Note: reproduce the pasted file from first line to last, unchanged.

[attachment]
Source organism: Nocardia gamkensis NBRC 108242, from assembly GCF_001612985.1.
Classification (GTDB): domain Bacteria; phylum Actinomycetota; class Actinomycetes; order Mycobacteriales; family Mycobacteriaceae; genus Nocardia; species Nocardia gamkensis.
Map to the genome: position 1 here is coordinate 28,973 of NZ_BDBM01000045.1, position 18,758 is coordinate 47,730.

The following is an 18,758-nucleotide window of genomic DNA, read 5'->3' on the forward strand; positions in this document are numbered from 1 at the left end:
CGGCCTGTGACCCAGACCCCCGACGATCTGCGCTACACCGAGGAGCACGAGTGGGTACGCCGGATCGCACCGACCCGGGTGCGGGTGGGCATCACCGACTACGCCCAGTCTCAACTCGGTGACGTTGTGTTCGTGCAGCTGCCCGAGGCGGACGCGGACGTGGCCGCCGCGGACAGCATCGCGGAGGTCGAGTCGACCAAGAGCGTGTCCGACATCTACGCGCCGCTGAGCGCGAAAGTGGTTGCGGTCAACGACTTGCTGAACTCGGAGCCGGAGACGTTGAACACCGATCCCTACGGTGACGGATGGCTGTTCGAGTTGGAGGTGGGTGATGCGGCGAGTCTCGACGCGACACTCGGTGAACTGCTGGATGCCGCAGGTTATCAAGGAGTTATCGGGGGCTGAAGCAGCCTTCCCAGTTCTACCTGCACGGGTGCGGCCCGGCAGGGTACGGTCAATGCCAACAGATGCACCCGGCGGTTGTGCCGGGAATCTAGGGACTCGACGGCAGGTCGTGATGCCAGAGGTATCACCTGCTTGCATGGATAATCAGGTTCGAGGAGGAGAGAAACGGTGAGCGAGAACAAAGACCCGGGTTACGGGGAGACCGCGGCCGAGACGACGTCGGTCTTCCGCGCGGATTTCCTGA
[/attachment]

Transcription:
Source organism: Nocardia gamkensis NBRC 108242, from assembly GCF_001612985.1.
Classification (GTDB): domain Bacteria; phylum Actinomycetota; class Actinomycetes; order Mycobacteriales; family Mycobacteriaceae; genus Nocardia; species Nocardia gamkensis.
Map to the genome: position 1 here is coordinate 28,973 of NZ_BDBM01000045.1, position 18,758 is coordinate 47,730.

The following is an 18,758-nucleotide window of genomic DNA, read 5'->3' on the forward strand; positions in this document are numbered from 1 at the left end:
CGGCCTGTGACCCAGACCCCCGACGATCTGCGCTACACCGAGGAGCACGAGTGGGTACGCCGGATCGCACCGACCCGGGTGCGGGTGGGCATCACCGACTACGCCCAGTCTCAACTCGGTGACGTTGTGTTCGTGCAGCTGCCCGAGGCGGACGCGGACGTGGCCGCCGCGGACAGCATCGCGGAGGTCGAGTCGACCAAGAGCGTGTCCGACATCTACGCGCCGCTGAGCGCGAAAGTGGTTGCGGTCAACGACTTGCTGAACTCGGAGCCGGAGACGTTGAACACCGATCCCTACGGTGACGGATGGCTGTTCGAGTTGGAGGTGGGTGATGCGGCGAGTCTCGACGCGACACTCGGTGAACTGCTGGATGCCGCAGGTTATCAAGGAGTTATCGGGGGCTGAAGCAGCCTTCCCAGTTCTACCTGCACGGGTGCGGCCCGGCAGGGTACGGTCAATGCCAACAGATGCACCCGGCGGTTGTGCCGGGAATCTAGGGACTCGACGGCAGGTCGTGATGCCAGAGGTATCACCTGCTTGCATGGATAATCAGGTTCGAGGAGGAGAGAAACGGTGAGCGAGAACAAAGACCCGGGTTACGGGGAGACCGCGGCCGAGACGACGTCGGTCTTCCGCGCGGATTTCCTGA